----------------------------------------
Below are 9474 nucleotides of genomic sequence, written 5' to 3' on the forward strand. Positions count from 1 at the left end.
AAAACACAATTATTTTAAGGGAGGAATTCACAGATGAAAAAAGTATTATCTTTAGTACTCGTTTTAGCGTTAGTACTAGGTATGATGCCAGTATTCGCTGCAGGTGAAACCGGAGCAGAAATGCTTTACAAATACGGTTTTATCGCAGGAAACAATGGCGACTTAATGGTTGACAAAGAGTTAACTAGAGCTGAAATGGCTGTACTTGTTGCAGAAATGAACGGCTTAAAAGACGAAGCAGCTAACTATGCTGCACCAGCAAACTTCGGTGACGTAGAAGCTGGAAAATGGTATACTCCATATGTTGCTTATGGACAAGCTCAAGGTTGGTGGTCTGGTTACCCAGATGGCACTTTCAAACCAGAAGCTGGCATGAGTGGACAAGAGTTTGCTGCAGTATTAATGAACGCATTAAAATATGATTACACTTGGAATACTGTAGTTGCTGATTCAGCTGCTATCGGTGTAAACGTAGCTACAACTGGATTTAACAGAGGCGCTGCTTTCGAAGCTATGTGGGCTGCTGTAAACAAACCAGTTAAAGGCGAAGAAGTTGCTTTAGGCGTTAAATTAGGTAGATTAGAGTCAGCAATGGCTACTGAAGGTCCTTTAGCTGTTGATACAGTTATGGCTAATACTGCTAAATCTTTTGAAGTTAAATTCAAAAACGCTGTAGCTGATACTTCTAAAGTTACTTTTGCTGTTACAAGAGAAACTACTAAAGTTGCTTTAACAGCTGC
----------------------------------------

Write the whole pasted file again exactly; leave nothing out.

Below are 9474 nucleotides of genomic sequence, written 5' to 3' on the forward strand. Positions count from 1 at the left end.
AAAACACAATTATTTTAAGGGAGGAATTCACAGATGAAAAAAGTATTATCTTTAGTACTCGTTTTAGCGTTAGTACTAGGTATGATGCCAGTATTCGCTGCAGGTGAAACCGGAGCAGAAATGCTTTACAAATACGGTTTTATCGCAGGAAACAATGGCGACTTAATGGTTGACAAAGAGTTAACTAGAGCTGAAATGGCTGTACTTGTTGCAGAAATGAACGGCTTAAAAGACGAAGCAGCTAACTATGCTGCACCAGCAAACTTCGGTGACGTAGAAGCTGGAAAATGGTATACTCCATATGTTGCTTATGGACAAGCTCAAGGTTGGTGGTCTGGTTACCCAGATGGCACTTTCAAACCAGAAGCTGGCATGAGTGGACAAGAGTTTGCTGCAGTATTAATGAACGCATTAAAATATGATTACACTTGGAATACTGTAGTTGCTGATTCAGCTGCTATCGGTGTAAACGTAGCTACAACTGGATTTAACAGAGGCGCTGCTTTCGAAGCTATGTGGGCTGCTGTAAACAAACCAGTTAAAGGCGAAGAAGTTGCTTTAGGCGTTAAATTAGGTAGATTAGAGTCAGCAATGGCTACTGAAGGTCCTTTAGCTGTTGATACAGTTATGGCTAATACTGCTAAATCTTTTGAAGTTAAATTCAAAAACGCTGTAGCTGATACTTCTAAAGTTACTTTTGCTGTTACAAGAGAAACTACTAAAGTTGCTTTAACAGCTGC